Know-It-All: Why Doesn’t Vancouver Have a Mascot?

We can't think of any better use of our tax dollars, honestly.

First: It’s upsetting that Furries have ruined mascot-enthusiasm for the rest of us. I don’t want to “yuck anyone’s yum,” as sex educators put it (though I think we can all agree that phrase is as “yuck” as it gets?), but now I find myself having to write a disclaimer to affirm that there is no unsavoury reason for this being the second column about mascots I’ve written in recent memory (the first, tracking the whereabouts of the Vancouver Olympic mascots). Mascots and I are really just friends! Best friends!

With that out of the way, I can finally, confidently, tell you about the greatest day of my life. No, it was not my daughter’s birth. That was really painful and gross! Don’t be dumb! The greatest day of my life was when I attended the 2018 Tokyo Mascot Grand Prix. The Grand Prix was a festival with 200-plus mascots from all over Japan, representing everything from car dealerships (a chicken with cars for feet) to educational institutions (a lobster with a lab coat) to a hangover cure (a human man named Kimberly). The stars were truly out to play—among them, mascots repping various Japanese cities. If you want people to get invested in civic politics, this is the answer. I saw Kumamon— Kumamoto’s celebrity black bear mascot—being chased by a frenzied crowd, Beatlemania-style, into a hot air balloon, where he finally made his escape (back to… city hall?). I can say with certainty this has never happened to Mayor Sim.

So why don’t we have a Vancouver mascot? Because we live in boring North America, where politicians would rather spend our tax dollars on “maintaining the roads” than on “sunglasses for an anthropomorphic rapping salmon.” While civic mascots are just a normal part of life in luckier parts of the world, in Vancouver, we have to make do with de facto ambassadors like Dude Chilling Park statue or Unsanctioned Tarantula Art By the SkyTrain. They’re doing the best they can, but the job of personifying Vancouver is a heavy burden to carry—one that should, in this reporter’s opinion, be held by a pair of oversized novelty gloves.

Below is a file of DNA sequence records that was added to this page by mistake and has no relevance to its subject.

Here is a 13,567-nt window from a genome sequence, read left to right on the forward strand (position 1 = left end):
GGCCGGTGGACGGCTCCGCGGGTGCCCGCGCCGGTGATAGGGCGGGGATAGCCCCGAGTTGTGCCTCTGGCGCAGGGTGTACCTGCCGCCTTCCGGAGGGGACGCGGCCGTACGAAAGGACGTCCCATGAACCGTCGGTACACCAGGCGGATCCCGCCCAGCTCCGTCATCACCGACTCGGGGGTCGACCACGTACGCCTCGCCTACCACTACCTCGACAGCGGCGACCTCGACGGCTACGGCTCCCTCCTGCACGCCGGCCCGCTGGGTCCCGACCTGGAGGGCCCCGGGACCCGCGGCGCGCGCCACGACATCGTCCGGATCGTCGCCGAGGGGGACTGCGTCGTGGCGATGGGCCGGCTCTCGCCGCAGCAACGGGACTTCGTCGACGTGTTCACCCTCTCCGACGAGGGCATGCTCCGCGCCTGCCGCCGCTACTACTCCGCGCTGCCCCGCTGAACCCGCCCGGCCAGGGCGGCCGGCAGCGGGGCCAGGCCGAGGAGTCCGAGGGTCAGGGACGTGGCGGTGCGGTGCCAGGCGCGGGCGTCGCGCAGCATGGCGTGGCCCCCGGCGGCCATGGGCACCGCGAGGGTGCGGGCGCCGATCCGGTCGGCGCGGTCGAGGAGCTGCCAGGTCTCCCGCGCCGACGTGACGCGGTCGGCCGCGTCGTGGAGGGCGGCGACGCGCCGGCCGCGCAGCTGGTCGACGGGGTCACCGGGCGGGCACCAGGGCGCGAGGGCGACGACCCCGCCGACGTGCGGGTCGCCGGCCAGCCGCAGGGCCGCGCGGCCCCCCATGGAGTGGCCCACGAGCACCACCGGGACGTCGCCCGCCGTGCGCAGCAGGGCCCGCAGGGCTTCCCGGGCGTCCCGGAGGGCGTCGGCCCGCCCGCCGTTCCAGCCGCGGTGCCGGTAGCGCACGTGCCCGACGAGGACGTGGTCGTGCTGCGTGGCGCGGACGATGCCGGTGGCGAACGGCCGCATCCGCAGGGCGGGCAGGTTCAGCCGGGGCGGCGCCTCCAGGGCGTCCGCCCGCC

That being said, we’ve come close to having an official plush consul. In 1986, there was Expo Ernie, a lovable astronaut character created to promote Expo 86. But he didn’t stick around—maybe he realized that Vancouver doesn’t have a space program and felt limited by the scarce career opportunities? (Or was it simply the high cost of living? I’ll have to turn to the archives to see if he published one of those “Why I’m breaking up with Vancouver” stories.)

Illustration: Byron Eggenschwiler

Another local mascot introduced that same year was Tillicum the Sea Otter, a whiskery extrovert on a mission to build some buzz about Vancouver’s 100th anniversary: attending ribbon-cuttings, glad-handing city councillors—basically everything Mayor Sim does now, but without the voting privileges. (Probably a good thing, given Tillicum’s controversial take on gun safety.) The character was retired by the time Vancouver turned 101, though the Museum of Vancouver collection still has both the costume itself and a made-to-measure  otter tuxedo. Fourteen years later, the Vancouver 2010 Olympic mascots made a brief but indelible impression on the city, but since Quatchi returned to his home planet, this prestigious role has been vacant. (The “Pee” and “Poo” mascots that the edgelords at Metro Vancouver dared to introduce in 2019 for a plumbing awareness campaign do not count.)

There are many Vancouver organizations that have stepped up where governments have failed, creating great mascots of their own to help bridge the gap. To name a few, there’s the Canadians’ rakish Chef Wasabi; the Port’s Salty the Seagull (the only mascot in history to pull off the wide-legged pant trend); and, of course, Happy Planet’s Gregor Robertson.

But, if I may be an entitled millennial for a moment, I don’t want a mascot who represents corporate interests, or sports, or the most diversified cargo-handling port in North America connecting to an average of 155 global trading economies annually—I want a mascot who represents me, an average Vancouver citizen! Someone who could really make a mark on the next Tokyo Mascot Grand Prix, were it not recently shut down due to overly fierce competition. It could be a coyote head on the body of the Science World orb, whatever, just so long as it loves craft beer and bikes, is always rocking Blundstones, and is desperate for you to understand she is not and has never been a Furry.